The Book of Sawce, Chapter 14 – A Nonfiction Book

14) The Art of War

And here I thought it was The Art of Terracotta.

So, that whole “I’m gonna read all these books in 2015,” thing I was going on about?  Thems was jokes!  I was foolin’ y’all!  The reading challenge is for two years!  Always meant for it to be that way.  Totally…. But yeah, let’s get Chapter 14 started.  I’m not much of a nonfiction kind of guy, so I legitimately had a rough time figuring out what to read for this one.  I finally settled on one of the classics that is far shorter than I thought it was.  And yet it still took me two weeks to read Sun Tzu’s The Art of War.

The Art of War is one of those that I think everyone knows about–up there with Moby-DickThe Odyssey, The Count of Monte Cristo, and other such classics.  You may not have read them, but you at least kinda know what they’re about.  Books like this have permeated the culture.  I think, at least.  Anyway, I’ve always known there was this Sun Tzu guy telling everybody how to conduct war, and that’s…exactly what this book is.

Leonard Giles’s translation seems to be the translation for the English-speaking world.  Not only did he finally translate the work with the respect it deserves, but he also chose the best commentary from past pundits to include in the text.  His own commentary was often quite insightful as well.  The edition I purchased has both versions–with and without commentary.  I read the one without to see how Sun Tzu’s rules affected me.  Also, it was shorter, and my laziness knows no bounds.  I did go to the commentary version for each chapter to see what else I could glean, though.  That’s probably the route I would suggest for anyone interested in reading The Art of War.

Another thing I quite enjoyed about this edition was the introduction.  I’ve gotten to where I check out the introductions for the books I read (I used to loathe doing so), and it’s another thing I suggest everyone does.  Turns out Sun Tzu is kinda similar to King Arthur.  We know the two of them existed, but an awful lot gets attributed to them that they couldn’t have possibly done.  In fact, Sun Tzu may not have even written The Art of War!  I’m sorry, but I just find that really cool.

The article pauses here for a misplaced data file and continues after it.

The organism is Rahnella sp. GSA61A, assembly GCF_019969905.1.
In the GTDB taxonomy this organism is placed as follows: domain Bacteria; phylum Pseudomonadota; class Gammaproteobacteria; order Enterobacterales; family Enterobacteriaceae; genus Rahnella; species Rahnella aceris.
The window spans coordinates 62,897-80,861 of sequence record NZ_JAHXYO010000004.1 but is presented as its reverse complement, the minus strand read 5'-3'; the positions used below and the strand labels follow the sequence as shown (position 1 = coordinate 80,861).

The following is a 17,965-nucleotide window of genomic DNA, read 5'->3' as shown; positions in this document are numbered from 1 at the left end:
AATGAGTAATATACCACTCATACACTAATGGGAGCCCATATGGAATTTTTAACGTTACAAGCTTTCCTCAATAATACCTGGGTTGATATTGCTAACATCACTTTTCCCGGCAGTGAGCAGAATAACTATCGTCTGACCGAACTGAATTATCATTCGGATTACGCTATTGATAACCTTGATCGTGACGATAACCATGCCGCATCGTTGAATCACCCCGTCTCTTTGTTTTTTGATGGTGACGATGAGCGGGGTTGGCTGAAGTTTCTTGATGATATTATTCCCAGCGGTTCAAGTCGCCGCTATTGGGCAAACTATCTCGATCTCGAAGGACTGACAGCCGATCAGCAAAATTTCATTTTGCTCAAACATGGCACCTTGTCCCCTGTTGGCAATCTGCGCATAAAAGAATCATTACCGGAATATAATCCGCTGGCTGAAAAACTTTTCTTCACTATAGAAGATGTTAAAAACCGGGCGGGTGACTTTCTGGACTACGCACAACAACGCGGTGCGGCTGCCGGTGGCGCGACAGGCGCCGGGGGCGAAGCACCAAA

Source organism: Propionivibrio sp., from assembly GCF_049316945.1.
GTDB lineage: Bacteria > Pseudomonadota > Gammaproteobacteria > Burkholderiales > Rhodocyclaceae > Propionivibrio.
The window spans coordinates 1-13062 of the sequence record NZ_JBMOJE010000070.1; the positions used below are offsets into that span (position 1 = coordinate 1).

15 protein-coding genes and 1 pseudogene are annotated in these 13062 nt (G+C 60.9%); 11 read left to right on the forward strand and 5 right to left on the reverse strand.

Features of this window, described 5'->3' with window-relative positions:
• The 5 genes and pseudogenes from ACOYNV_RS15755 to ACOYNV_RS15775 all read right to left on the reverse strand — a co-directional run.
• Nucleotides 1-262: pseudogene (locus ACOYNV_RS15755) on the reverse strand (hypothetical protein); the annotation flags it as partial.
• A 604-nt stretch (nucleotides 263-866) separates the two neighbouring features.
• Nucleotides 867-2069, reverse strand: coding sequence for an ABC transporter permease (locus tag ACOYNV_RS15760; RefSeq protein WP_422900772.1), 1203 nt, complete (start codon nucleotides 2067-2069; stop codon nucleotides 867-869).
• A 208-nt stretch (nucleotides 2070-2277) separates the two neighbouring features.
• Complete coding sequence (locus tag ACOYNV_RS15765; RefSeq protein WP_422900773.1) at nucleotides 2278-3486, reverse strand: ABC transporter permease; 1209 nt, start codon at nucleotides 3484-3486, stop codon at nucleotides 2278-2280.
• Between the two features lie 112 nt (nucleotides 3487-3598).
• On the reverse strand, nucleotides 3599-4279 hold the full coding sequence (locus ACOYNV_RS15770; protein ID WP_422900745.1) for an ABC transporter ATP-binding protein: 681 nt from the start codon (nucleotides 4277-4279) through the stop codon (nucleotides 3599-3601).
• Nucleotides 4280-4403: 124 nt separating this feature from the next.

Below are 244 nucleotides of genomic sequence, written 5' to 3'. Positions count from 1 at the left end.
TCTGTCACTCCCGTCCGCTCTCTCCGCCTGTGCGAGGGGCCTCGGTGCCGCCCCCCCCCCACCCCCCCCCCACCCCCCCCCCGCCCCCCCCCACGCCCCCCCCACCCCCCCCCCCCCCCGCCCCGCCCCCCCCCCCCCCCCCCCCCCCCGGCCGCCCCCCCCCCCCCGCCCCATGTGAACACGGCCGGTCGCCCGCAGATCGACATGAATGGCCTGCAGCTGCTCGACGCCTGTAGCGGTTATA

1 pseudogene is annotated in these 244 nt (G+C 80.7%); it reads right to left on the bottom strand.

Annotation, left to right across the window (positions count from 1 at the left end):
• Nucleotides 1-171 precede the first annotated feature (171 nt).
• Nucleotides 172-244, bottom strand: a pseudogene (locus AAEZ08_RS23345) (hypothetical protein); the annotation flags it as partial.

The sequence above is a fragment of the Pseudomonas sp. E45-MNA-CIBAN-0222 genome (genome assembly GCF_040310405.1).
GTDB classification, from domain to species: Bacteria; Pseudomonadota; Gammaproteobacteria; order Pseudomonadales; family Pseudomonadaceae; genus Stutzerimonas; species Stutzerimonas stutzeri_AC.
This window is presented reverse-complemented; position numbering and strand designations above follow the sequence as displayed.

At this point, you–dear reader–might have noticed I haven’t talked to much about the content aside from Giles’s helpful analysis.  Well, that’s because I’m not exactly sure what to say.  This is an advice book for war.  Sure, countless people have adapted it for business and sports, and I find that truly fascinating.  That goes to show the enduring power of this text.  I don’t find it to resonate too much with me, though.  Except for the, “If you know neither the enemy nor yourself, you will succumb in every battle,” line.  But, that’s probably the most famous bit from the book.

The Art of War isn’t for everyone, but it is an essential for those who seek to be leaders.  Sun Tzu’s (or whoever’s) words are as true now as they were way back then (well, maybe not all of his words), and I’m glad I finally read his book.

The now two-year reading challenge will continue with a popular author’s first book.  What will it be?  Stay tuned to find out.


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